So of course here at Wildroot Naturals, we created a natural Antibacterial Soap! My husband came up with the name “Dirty Boy”! Fits perfectly. This has been our best seller since we put in on the market. It works well, doesn’t dry your skin, kills germs naturally and lasts! We started a sale that will go through October Buy 4 Bars get 1 Free! Shop Now!


What kind of products do you use to help kill germs? Do they work well for you and your family?


Article Resources:

Soap Berries/Nuts? Really?

Hate harsh chemicals and fragrances in todays laundry detergents and cleaners? This is nothing but 100% natural and organic. Truely the ONLY natural laundry detergent and household cleaner on earth that is NOT man made. This grows on a tree, it’s picked and deseeded. This is mother natures creation of laundry detergent. Use 5-6 soap nuts in a muslin bag and you can do up to 7 loads of laundry! Removes dirt and odors, naturally! 100% hypoallergenic, biodegradable, non-toxic and earth friendly. There is no smell to the nuts and your clothes come out with no heavy fragrances or smells. Its so gentle it’s perfect for sensitive baby skin. Great for cleaning cloth diapers, too!


Instructions on Use: Simply tie the top of the bag tightly and place in first into washing machine then load your clothes. When wash is done. Pull out your muslin bag and either reuse again or simply set it out to dry for the next load.

Wildroot Naturals sells Soap Berries along with the muslin bag for your washing machine. We sell them in a sample size good for 5-7 washes and once your hooked a bigger bag filled and good for up to 50 washes. We also sell a Lavender water that is awesome to use after you move your clothes from the washer to the dryer. I spray multiple sprays after the dryer is loaded and before I close the door to start it. Leaves a subtle lavender smell in your laundry.

What are soap nuts? Where do they come from?
Soap nuts are known worldwide by many names such as soap nuts, soapberry, washing nuts, soap nut shells, wash shells, soapberry nut husk, Ritha (Hindi) nut shell, Chinese soapberry and many more. Botanical Name: Sapindus Mukorossi.

Very simply, soap nuts are the dried shells (or husks) from the soapberry (or soap berry nut). These berries are the fruit from a quite unique tree species. These shells contain a substance called saponin that produces a soaping effect. Saponin is a 100% natural alternative to chemical laundry detergent and cleansers. It can replace many chemical detergents such as those containing sodium laureth sulphate (SLS) that are becoming well known by consumers for being a skin irritant and health hazard.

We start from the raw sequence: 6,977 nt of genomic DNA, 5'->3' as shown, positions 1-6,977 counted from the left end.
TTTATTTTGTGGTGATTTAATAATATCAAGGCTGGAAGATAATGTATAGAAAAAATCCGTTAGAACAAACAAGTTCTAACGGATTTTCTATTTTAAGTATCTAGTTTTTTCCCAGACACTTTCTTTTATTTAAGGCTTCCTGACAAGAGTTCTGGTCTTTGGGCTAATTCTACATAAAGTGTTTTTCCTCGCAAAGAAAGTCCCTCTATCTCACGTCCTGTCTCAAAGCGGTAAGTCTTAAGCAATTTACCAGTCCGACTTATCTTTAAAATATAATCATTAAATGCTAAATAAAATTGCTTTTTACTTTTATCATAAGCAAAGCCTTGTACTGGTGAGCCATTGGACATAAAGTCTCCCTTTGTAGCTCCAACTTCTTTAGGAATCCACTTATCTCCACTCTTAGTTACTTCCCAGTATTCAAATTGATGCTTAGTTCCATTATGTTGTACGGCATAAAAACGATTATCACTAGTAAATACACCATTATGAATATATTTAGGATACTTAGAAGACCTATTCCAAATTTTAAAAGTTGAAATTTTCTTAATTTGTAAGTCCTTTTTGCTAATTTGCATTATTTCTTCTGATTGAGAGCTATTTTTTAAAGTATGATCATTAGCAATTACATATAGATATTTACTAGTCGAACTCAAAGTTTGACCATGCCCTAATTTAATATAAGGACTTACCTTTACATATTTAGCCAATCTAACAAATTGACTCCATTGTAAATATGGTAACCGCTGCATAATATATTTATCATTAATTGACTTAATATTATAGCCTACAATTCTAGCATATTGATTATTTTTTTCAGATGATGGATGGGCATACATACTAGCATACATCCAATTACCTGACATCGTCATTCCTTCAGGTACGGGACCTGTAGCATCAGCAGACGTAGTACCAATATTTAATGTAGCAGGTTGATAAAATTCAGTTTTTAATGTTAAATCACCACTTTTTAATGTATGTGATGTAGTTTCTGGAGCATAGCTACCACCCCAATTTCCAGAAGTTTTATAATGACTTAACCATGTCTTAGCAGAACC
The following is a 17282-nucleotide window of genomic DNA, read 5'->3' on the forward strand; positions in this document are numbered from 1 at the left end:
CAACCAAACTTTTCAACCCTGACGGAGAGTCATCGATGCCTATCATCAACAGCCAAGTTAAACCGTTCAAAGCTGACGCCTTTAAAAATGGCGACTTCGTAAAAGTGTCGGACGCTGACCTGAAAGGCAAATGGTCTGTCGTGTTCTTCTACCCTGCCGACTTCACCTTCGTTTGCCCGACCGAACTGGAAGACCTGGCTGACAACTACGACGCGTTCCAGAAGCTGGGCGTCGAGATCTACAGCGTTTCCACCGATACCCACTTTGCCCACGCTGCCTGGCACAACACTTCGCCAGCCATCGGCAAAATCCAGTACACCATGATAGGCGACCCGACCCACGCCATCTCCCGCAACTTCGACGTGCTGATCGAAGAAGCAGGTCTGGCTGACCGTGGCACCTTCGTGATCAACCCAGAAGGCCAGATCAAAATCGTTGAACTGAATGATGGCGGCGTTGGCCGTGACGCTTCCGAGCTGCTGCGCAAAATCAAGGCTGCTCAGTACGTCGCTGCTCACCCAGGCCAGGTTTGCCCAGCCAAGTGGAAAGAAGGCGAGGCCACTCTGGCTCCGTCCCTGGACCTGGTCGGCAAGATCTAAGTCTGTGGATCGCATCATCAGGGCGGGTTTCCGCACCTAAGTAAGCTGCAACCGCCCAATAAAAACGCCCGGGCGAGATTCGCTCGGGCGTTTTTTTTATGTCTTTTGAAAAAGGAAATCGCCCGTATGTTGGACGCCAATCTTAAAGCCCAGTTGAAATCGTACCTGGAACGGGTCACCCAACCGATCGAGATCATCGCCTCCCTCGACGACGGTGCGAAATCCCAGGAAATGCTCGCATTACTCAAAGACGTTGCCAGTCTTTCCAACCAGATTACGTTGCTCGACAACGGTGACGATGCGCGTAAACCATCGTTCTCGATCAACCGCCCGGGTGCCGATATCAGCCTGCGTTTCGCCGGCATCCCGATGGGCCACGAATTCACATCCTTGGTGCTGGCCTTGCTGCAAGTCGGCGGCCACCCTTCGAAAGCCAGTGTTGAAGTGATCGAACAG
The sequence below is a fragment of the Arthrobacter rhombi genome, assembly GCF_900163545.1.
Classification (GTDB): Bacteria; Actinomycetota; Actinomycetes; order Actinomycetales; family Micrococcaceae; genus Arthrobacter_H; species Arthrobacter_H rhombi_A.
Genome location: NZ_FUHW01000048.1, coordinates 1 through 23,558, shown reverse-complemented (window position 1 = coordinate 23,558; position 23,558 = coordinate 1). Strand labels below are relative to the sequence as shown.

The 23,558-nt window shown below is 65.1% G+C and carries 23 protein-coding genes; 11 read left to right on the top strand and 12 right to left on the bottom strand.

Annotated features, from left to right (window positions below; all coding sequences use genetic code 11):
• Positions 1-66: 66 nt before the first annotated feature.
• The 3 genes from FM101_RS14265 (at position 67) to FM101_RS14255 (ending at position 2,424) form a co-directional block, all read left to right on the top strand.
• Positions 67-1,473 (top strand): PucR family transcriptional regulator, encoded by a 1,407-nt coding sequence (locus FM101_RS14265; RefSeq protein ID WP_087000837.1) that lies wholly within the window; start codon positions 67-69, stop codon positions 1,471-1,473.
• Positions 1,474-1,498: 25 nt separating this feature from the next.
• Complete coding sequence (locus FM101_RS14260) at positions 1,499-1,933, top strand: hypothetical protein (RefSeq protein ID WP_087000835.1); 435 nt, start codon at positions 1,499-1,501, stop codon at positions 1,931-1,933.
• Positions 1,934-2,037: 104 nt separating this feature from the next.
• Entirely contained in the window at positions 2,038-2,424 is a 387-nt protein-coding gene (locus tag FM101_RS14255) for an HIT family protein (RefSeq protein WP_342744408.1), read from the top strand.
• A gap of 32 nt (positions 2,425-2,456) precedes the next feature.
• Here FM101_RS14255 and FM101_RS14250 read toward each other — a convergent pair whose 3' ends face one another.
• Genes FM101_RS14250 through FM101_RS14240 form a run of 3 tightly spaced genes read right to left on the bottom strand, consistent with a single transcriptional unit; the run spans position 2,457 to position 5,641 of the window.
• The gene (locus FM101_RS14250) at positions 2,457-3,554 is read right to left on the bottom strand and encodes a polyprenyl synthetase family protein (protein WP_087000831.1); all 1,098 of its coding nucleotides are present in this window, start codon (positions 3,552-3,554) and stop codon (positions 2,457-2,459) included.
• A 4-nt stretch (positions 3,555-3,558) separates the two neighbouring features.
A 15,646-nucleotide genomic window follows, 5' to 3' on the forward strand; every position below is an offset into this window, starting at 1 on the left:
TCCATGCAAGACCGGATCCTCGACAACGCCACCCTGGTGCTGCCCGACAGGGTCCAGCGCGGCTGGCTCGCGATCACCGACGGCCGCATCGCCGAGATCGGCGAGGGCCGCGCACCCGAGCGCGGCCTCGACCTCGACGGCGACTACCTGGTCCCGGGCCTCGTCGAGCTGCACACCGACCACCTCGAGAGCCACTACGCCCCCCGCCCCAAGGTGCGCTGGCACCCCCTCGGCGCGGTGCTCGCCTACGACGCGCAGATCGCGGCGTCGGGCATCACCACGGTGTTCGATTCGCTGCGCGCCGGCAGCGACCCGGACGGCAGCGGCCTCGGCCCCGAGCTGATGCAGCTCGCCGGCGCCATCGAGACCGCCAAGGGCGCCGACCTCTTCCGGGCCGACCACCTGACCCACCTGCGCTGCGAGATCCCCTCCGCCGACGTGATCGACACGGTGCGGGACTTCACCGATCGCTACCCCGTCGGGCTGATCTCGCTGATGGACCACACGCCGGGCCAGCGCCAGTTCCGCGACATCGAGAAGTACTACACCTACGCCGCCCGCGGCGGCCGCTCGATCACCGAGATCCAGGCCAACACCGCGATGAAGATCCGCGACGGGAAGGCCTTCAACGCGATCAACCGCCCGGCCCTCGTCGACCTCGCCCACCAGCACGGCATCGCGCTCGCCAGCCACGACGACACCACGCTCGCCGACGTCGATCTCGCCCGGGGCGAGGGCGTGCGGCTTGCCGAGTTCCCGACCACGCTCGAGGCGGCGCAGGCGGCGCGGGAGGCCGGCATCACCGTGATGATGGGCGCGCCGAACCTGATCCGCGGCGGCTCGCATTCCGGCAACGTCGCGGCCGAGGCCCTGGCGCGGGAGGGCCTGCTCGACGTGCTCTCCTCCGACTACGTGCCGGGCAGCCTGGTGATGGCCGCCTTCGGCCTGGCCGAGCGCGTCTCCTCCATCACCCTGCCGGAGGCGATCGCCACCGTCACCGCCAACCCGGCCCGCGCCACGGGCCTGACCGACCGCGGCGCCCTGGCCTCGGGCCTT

Soap Nut Tree

Soap nuts have been used for centuries throughout the world as a laundry detergent, as soap for personal hygiene, and as a cleanser with a plethora of other uses. It is most commonly used in India, China, parts of Europe and numerous countries in the eastern hemisphere. There is even a species, Quillaja Saponaria (called a soap bark tree) that grows in South America. However, only in recent years has the soap nut and its many benefits made its way to the shores of the U.S.

They grow primarily in northern India and Nepal. It grows uncultivated in poor quality ground and helps fights erosion, particularly in the Himalayan foothills. It also provides needed income to the local population.

Soap Berries/Nuts can also be used as a household cleaner. Simply boil the nuts down with water and you get a soapy cleaning solution. I add eucalyptus, peppermint, tea tree oils to help with disinfecting and making a nice smell. I will warn you though, when boiling them down the smell throughout the house can be intense. It doesn’t smell pretty but the outcome is awesome and insanely cheap!

Wildroot Naturals will be selling the liquid form of soap berries soon! Stay tuned and don’t forget to check out our store for other awesome items!

Thank you Jeff McMillian for the great picture of the Soap Nut Tree.